Publish my letter? Again I couldn't believe my own ears. Who would want to read a letter from Harry Weinberg to Harvey Milk? No, I tell her. I'm too old for fame and glory. I like the writing class, it passes the time. But what I write is my own business. The teacher looks sad for a minute, like a cloud passes over her eyes. Then she says, "Tell me about Harvey Milk. How did you meet him? What was he like?" Nu, Harvey, you were a pain in the neck when you was alive, you're still a pain in the neck now that you're dead. Everybody only wants to hear about Harvey.
So I tell her. I tell her how I came into his camera shop one day with a roll of film from when I went to visit the grandchildren. How we started talking and I said, "Milk, that's not such a common name. Are you related to the Milks in Woodmere?" And so we found out we was practically neighbors forty years ago when the children was young, before we moved out here. Gracie was almost the same age as Harvey, a couple years older maybe, but they went to different schools. Still, Harvey leans across the counter and gives me such a hug, like I'm his own father.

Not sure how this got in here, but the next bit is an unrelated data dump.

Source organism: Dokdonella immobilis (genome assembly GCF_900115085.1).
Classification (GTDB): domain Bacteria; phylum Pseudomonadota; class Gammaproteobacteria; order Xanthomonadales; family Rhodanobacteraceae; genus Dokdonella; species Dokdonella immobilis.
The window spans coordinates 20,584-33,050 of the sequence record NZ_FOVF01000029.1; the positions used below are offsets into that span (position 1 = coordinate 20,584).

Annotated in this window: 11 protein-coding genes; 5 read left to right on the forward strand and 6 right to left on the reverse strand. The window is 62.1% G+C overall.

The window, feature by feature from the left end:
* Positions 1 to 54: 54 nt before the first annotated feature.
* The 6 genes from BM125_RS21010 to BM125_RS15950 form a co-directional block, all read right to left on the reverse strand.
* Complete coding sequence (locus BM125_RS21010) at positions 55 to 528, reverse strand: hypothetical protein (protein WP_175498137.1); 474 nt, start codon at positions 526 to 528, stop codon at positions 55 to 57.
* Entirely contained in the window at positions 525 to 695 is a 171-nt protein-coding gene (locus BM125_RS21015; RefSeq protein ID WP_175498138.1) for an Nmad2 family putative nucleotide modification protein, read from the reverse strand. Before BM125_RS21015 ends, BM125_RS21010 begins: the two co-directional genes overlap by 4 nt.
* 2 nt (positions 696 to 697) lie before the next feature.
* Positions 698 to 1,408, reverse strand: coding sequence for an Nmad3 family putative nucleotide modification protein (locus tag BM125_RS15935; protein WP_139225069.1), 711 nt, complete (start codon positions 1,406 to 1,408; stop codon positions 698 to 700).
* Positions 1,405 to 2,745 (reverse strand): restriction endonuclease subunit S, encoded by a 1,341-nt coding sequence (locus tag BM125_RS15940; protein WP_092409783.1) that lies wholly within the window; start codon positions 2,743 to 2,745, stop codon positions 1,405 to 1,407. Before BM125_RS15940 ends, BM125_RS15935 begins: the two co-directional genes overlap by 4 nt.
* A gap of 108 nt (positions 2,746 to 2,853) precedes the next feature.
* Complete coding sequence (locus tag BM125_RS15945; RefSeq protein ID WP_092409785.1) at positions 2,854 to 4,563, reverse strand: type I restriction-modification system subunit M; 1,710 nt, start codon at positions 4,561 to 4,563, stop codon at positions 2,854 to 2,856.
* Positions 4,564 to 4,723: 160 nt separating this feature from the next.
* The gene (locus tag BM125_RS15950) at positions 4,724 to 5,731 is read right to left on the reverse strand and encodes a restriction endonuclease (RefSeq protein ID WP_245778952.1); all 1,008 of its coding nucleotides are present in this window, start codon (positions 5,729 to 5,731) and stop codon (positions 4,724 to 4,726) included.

I tell her more about Harvey, how he didn't believe there was a good kosher butcher in San Francisco, how he came to my shop just to see. But all the time I'm talking, I'm thinking to myself, no, it can't be true. Such a gorgeous girl like this goes with the girls, not with the boys? Such a shanda. Didn't God in His wisdom make a girl a girl and a boy a boy-boom they meet, boom they marry, boom they make babies, and that's the way it is? Harvey I loved like my own son, but this I could never understand. And nu, why was the teacher telling me this, it's my business who she sleeps with? She has some sadness in her eyes, this teacher. Believe me, I've known such sadness in my life, I can recognize it a hundred miles away. Maybe she's lonely. Maybe after class one day, I'll take her out for a coffee, we'll talk a little bit, I'll find out.